Should Your Child Under 2 Watch TV?
In 1999, when the American Academy of Pediatrics (AAP) came out with its recommendation that children younger than 2 should not watch TV or movies, doctors took a lot of heat for it. Two reasons: There wasn’t much research to back up their recommendation, and it simply didn’t feel all that realistic. After all, lots of parents rely on child-friendly shows or DVDs to entertain their little ones when they need to take a shower, make an important call, or just get a break. (Guilty!)
The AAP has since spent more than five years looking at the research on the effects of media on very young children, and today released a revised policy statement. Ari Brown, M.D., the lead author of the study, is also one of our advisors, so she gave us the inside scoop on the thinking behind the new statement. “We needed to look at it with a fresh eye and ask, ‘Is there science to support our position, or do we need to revise our recommendation?’” The answer: There’s now plenty of research to support this stance, and the AAP isn’t backing down. “We have at least 50 studies that look at the effect of media on kids under age 2, and no benefit has been found.”
Okay, you might say. So there’s no benefit. But is there any harm? Turns out there may be. “Of all the developmental concerns, language delays are the big one,” says Dr. Brown. Short-term studies show an association between young children watching TV and talking late. “We know that children who are watching TV are spending less time looking at books and being read to,” she adds. This can further hinder language development.
The AAP also looked at “secondhand TV,” which is the stuff you don’t intend for your child to watch, but have on when she’s in the room. This has its perils, too, says Dr. Brown. She described a study showing that when an infant plays with a toy while television is on, she’ll shift her gaze to the TV three times a minute. This distraction means she’s less focused on playing and she’s more likely to move on to a different toy instead of sticking with the one she’s got.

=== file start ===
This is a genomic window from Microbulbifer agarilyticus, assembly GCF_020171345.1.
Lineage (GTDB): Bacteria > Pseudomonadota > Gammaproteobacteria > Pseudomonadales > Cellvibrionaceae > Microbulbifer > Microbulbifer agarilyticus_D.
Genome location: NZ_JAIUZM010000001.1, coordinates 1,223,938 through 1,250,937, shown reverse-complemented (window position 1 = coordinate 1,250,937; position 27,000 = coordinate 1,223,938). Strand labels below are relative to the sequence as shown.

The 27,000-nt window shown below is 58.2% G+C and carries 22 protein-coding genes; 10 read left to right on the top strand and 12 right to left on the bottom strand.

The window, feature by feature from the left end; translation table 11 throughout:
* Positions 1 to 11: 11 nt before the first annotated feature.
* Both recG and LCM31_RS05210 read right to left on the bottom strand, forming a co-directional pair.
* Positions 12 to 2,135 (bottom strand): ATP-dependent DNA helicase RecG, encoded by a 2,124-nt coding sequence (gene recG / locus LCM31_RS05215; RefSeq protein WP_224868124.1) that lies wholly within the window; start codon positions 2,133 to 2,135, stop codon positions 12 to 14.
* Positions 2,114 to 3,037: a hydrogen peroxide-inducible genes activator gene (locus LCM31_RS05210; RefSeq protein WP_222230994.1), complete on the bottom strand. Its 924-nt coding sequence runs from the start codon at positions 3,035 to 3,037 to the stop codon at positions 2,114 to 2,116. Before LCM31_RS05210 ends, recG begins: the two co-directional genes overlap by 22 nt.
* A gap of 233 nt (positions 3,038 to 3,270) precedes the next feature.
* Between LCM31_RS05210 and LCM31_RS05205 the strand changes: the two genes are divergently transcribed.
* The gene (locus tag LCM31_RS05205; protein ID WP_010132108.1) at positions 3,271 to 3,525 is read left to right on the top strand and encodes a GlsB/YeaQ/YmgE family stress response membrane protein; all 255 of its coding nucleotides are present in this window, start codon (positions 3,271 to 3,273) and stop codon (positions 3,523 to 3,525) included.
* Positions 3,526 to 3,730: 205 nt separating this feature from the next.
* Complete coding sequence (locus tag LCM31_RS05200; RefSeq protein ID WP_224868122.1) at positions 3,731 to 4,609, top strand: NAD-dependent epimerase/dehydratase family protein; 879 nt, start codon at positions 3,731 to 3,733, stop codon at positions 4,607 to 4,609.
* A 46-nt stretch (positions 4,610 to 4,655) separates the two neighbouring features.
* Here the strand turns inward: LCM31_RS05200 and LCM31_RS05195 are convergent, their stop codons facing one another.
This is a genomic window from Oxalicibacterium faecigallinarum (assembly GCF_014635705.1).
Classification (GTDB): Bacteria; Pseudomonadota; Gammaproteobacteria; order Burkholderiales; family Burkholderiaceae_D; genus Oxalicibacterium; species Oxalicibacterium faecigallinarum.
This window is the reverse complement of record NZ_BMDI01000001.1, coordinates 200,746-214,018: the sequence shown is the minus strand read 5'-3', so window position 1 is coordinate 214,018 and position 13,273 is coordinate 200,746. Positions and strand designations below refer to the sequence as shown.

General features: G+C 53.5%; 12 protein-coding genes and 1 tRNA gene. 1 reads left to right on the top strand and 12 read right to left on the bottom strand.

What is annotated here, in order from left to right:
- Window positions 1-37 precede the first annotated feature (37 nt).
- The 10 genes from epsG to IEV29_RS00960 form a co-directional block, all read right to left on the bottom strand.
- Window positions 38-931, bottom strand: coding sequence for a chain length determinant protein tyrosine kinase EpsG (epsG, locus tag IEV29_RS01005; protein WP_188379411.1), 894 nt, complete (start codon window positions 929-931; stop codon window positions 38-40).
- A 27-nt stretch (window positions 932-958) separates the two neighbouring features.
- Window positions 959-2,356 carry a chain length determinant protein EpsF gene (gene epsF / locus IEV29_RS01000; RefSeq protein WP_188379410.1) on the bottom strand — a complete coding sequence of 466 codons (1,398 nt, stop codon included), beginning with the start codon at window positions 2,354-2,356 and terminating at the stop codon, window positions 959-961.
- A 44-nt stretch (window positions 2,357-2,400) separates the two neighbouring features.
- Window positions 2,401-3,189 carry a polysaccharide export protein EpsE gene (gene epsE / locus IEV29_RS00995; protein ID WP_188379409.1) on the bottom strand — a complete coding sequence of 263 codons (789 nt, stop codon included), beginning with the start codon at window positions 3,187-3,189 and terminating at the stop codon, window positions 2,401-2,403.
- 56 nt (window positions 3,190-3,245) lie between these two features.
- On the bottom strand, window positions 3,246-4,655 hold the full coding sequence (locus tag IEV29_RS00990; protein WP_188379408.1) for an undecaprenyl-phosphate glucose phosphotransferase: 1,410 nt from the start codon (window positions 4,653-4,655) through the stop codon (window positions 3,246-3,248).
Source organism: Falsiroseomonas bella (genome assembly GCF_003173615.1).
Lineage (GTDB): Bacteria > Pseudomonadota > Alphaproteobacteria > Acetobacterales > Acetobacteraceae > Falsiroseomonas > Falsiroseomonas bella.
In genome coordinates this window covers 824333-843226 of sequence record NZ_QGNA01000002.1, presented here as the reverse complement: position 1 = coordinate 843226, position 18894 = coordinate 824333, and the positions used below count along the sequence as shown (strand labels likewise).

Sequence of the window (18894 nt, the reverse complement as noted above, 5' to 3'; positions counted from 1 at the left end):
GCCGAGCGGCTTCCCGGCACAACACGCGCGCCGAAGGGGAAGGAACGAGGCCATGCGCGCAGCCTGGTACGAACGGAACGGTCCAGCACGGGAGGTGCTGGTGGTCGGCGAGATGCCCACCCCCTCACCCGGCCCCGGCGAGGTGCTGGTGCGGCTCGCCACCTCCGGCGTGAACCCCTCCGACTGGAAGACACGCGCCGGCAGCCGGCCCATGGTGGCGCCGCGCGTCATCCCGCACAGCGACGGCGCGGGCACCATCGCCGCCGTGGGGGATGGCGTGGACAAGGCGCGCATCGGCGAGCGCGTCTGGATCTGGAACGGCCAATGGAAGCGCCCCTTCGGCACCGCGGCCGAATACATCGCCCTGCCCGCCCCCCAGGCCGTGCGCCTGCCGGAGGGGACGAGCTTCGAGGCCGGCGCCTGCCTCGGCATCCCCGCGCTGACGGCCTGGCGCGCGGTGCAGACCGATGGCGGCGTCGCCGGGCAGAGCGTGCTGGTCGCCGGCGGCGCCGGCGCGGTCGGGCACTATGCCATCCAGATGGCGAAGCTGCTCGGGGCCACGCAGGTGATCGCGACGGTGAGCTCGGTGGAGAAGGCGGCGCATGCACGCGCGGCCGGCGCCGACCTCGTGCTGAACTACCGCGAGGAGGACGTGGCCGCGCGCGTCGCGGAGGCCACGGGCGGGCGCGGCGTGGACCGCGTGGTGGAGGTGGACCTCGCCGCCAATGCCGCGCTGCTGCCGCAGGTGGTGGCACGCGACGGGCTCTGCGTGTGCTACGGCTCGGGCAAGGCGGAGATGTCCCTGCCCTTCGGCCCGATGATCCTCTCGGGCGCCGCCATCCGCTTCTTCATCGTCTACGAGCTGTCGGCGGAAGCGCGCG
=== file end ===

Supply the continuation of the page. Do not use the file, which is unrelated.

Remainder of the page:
Sleep is the most important health effect found among kids younger than 2 who watch TV, found the AAP. Research shows that when parents use TV as a sleep aid for their children, it can cause irregular sleep habits and sleep schedules.
Still, you’re thinking. Popping in a DVD when I’m not able to play with my little one is the only way to make sure he’s occupied and won’t cry. “Sometimes the quickest solution is not the best solution,” says Dr. Brown. “Give your child something safe to play with—he’ll figure out how to entertain himself. It’s something even a young child is capable of doing. It may seem like a harder step to take, but in the end your child will benefit from unstructured play—it helps problem-solving skills and creativity. And if your child is bored, that’s okay.” This does make sense to me. If I had to make a list of my 3- and 6-year-old daughters’ talents, I couldn’t put “good at entertaining themselves” anywhere near the top. Wonder if that would be different if I’d always put an emphasis on learning to play on their own, with the boxes, books, Tupperware, and toys we’ve always had at their disposal.
How about you? Do you encourage independent play with your young kids? Do you let your children under 2 watch TV?Add a Comment
Tags: | Categories: GoodyBlog